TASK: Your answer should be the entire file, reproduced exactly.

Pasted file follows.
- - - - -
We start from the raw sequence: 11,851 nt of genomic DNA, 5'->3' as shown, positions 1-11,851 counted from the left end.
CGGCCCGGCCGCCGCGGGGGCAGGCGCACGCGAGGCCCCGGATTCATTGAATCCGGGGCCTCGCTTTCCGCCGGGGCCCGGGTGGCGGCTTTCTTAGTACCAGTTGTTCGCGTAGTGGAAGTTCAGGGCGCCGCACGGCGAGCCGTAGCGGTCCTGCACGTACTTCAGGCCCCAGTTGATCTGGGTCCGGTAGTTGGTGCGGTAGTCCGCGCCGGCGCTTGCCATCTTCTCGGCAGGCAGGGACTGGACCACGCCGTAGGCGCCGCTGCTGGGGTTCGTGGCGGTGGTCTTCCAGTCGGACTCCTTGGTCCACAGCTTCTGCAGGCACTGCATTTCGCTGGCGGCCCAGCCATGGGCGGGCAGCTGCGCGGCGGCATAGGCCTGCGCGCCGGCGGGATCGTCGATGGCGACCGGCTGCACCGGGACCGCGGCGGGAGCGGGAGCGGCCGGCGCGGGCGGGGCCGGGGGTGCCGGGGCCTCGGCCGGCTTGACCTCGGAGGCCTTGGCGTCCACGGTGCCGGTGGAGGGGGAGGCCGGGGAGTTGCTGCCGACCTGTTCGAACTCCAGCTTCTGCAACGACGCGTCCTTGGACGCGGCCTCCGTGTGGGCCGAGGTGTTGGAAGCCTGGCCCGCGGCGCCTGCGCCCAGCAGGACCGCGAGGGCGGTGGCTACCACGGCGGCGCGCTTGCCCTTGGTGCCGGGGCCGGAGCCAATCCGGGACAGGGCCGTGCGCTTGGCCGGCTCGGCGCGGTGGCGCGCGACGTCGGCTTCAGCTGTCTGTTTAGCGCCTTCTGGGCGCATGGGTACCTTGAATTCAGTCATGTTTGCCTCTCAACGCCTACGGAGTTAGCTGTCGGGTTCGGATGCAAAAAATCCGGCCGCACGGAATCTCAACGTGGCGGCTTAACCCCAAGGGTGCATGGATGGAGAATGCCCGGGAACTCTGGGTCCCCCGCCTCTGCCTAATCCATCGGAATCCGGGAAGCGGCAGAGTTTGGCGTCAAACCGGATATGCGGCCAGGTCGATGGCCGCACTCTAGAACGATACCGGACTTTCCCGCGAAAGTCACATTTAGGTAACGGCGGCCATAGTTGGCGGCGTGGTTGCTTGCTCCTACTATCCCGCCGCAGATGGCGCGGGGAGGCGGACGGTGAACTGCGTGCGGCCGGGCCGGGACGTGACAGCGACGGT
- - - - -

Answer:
We start from the raw sequence: 11,851 nt of genomic DNA, 5'->3' as shown, positions 1-11,851 counted from the left end.
CGGCCCGGCCGCCGCGGGGGCAGGCGCACGCGAGGCCCCGGATTCATTGAATCCGGGGCCTCGCTTTCCGCCGGGGCCCGGGTGGCGGCTTTCTTAGTACCAGTTGTTCGCGTAGTGGAAGTTCAGGGCGCCGCACGGCGAGCCGTAGCGGTCCTGCACGTACTTCAGGCCCCAGTTGATCTGGGTCCGGTAGTTGGTGCGGTAGTCCGCGCCGGCGCTTGCCATCTTCTCGGCAGGCAGGGACTGGACCACGCCGTAGGCGCCGCTGCTGGGGTTCGTGGCGGTGGTCTTCCAGTCGGACTCCTTGGTCCACAGCTTCTGCAGGCACTGCATTTCGCTGGCGGCCCAGCCATGGGCGGGCAGCTGCGCGGCGGCATAGGCCTGCGCGCCGGCGGGATCGTCGATGGCGACCGGCTGCACCGGGACCGCGGCGGGAGCGGGAGCGGCCGGCGCGGGCGGGGCCGGGGGTGCCGGGGCCTCGGCCGGCTTGACCTCGGAGGCCTTGGCGTCCACGGTGCCGGTGGAGGGGGAGGCCGGGGAGTTGCTGCCGACCTGTTCGAACTCCAGCTTCTGCAACGACGCGTCCTTGGACGCGGCCTCCGTGTGGGCCGAGGTGTTGGAAGCCTGGCCCGCGGCGCCTGCGCCCAGCAGGACCGCGAGGGCGGTGGCTACCACGGCGGCGCGCTTGCCCTTGGTGCCGGGGCCGGAGCCAATCCGGGACAGGGCCGTGCGCTTGGCCGGCTCGGCGCGGTGGCGCGCGACGTCGGCTTCAGCTGTCTGTTTAGCGCCTTCTGGGCGCATGGGTACCTTGAATTCAGTCATGTTTGCCTCTCAACGCCTACGGAGTTAGCTGTCGGGTTCGGATGCAAAAAATCCGGCCGCACGGAATCTCAACGTGGCGGCTTAACCCCAAGGGTGCATGGATGGAGAATGCCCGGGAACTCTGGGTCCCCCGCCTCTGCCTAATCCATCGGAATCCGGGAAGCGGCAGAGTTTGGCGTCAAACCGGATATGCGGCCAGGTCGATGGCCGCACTCTAGAACGATACCGGACTTTCCCGCGAAAGTCACATTTAGGTAACGGCGGCCATAGTTGGCGGCGTGGTTGCTTGCTCCTACTATCCCGCCGCAGATGGCGCGGGGAGGCGGACGGTGAACTGCGTGCGGCCGGGCCGGGACGTGACAGCGACGGT